Philosophical transactions of the Royal Society of London. Series B, Biological sciences
Formal publication: December 2022
Authors: Lopes da Cunha, P., Fittipaldi, S., González Campo, C., Kauffman, M., Rodríguez-Quiroga, S., Yacovino, D. A., Ibáñez, A., Birba, A., & García, A. M.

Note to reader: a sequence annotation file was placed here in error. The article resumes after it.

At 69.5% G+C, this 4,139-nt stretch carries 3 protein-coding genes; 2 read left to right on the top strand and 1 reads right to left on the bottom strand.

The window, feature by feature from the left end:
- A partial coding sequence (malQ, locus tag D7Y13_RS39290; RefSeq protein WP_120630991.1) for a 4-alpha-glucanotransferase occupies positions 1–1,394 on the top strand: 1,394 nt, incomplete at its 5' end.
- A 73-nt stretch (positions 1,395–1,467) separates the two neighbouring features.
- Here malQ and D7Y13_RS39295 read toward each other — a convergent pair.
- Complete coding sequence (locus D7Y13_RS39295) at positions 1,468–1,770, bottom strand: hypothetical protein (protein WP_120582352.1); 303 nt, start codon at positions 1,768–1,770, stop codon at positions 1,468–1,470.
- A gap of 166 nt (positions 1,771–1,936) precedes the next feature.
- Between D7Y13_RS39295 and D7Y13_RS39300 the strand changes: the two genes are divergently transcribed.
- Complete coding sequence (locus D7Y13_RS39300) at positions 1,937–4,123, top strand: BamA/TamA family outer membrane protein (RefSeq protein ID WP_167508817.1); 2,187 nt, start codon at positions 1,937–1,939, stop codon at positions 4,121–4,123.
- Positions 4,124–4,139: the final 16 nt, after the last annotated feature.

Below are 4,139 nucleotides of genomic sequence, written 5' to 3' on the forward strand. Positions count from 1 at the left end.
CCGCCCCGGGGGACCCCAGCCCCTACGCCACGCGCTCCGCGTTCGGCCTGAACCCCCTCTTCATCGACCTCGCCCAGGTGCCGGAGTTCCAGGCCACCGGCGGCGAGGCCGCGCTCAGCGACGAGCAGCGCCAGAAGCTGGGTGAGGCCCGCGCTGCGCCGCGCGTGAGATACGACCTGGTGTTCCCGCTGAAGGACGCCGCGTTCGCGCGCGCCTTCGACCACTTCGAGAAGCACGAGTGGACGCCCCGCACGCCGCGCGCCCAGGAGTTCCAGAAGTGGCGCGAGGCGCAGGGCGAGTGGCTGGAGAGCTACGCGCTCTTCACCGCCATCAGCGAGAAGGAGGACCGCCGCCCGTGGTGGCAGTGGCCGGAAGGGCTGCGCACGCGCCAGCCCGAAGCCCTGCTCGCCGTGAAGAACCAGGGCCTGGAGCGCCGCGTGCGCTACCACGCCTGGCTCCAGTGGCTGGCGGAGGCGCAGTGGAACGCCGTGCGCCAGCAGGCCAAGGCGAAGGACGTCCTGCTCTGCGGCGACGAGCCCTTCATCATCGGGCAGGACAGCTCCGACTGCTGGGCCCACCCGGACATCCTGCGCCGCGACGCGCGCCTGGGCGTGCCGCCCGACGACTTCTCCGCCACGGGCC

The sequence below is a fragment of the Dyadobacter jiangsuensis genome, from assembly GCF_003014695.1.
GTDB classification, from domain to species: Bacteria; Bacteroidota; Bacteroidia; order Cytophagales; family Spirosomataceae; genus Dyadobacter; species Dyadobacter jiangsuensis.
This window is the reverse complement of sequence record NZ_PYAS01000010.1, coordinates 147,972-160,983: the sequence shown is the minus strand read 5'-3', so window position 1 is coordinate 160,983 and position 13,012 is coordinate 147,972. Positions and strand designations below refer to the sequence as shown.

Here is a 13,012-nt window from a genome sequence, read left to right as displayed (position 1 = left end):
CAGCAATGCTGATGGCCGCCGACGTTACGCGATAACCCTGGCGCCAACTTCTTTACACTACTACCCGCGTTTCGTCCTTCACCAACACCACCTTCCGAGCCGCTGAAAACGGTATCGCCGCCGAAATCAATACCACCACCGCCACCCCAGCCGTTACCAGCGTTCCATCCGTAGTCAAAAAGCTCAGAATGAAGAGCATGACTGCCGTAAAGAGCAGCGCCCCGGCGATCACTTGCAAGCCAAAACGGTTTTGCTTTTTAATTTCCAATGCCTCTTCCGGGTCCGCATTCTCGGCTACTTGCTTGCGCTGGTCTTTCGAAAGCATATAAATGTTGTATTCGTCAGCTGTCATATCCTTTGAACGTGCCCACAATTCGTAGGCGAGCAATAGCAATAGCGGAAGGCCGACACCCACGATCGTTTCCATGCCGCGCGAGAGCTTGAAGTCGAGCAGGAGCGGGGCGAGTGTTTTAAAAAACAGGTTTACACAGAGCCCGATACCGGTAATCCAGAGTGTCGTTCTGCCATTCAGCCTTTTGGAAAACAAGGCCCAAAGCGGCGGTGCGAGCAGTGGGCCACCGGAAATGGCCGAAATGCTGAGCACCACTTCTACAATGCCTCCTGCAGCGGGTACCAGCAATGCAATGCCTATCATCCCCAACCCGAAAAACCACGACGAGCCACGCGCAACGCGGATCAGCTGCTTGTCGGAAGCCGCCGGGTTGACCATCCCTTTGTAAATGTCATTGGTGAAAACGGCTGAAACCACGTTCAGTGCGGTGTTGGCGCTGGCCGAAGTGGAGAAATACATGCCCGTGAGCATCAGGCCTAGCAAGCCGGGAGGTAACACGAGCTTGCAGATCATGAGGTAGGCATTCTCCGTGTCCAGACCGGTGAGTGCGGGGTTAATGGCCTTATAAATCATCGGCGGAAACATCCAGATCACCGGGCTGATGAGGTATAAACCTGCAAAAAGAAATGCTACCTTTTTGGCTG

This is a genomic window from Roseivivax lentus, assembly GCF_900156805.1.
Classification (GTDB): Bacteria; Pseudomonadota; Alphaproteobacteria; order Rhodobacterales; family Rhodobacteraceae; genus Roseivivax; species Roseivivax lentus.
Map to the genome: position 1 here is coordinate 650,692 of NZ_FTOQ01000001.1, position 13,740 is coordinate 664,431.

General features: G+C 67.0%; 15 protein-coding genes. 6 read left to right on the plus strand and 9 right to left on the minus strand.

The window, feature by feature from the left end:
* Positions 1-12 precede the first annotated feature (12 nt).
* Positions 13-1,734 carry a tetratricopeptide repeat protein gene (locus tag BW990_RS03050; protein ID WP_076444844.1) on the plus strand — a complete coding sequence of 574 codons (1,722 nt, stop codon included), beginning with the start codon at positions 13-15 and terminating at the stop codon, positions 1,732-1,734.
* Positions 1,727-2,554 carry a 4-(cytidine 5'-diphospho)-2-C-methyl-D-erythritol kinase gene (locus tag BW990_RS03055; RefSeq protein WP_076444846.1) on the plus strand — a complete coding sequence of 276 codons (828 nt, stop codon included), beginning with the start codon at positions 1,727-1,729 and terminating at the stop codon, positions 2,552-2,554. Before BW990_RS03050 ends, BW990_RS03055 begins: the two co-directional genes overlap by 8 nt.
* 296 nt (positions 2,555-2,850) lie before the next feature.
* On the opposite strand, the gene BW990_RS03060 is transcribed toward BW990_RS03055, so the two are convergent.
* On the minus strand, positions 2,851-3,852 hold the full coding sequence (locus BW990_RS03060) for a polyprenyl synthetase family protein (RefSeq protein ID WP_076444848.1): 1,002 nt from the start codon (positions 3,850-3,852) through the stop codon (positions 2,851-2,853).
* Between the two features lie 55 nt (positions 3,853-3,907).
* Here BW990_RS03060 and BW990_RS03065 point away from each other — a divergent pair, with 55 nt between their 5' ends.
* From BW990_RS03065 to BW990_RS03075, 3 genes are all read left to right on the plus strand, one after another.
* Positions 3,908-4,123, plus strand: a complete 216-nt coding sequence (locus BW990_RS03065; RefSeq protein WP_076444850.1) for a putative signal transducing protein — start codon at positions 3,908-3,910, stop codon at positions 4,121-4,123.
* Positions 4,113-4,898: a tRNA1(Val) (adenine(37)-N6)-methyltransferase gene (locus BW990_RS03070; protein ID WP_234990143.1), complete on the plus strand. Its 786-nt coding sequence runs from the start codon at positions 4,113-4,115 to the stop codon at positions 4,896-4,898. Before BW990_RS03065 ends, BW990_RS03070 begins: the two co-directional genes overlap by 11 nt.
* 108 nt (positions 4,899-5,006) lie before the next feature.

Abstract: Neurocognitive research on social concepts underscores their reliance on fronto-temporo-limbic regions mediating broad socio-cognitive skills. Yet, the field has neglected another structure increasingly implicated in social cognition: the cerebellum. The present exploratory study examines this link combining a novel naturalistic text paradigm, a relevant atrophy model and functional magnetic resonance imaging. Fifteen cerebellar ataxia (CA) patients with focal cerebellar atrophy and 29 matched controls listened to a social text (highlighting interpersonal events) as well as a non-social text (focused on a single person’s actions), and answered comprehension questionnaires. We compared behavioural outcomes between groups and examined their association with cerebellar connectivity. CA patients showed deficits in social text comprehension and normal scores in the non-social text. Also, social text outcomes in controls selectively correlated with connectivity between the cerebellum and key regions subserving multi-modal semantics and social cognition, including the superior and medial temporal gyri, the temporal pole and the insula. Conversely, brain-behaviour associations involving the cerebellum were abolished in the patients. Thus, cerebellar structures and connections seem involved in processing social concepts evoked by naturalistic discourse. Such findings invite new theoretical and translational developments integrating social neuroscience with embodied semantics. This article is part of the theme issue ‘Concepts in interaction: social engagement and inner experiences’.
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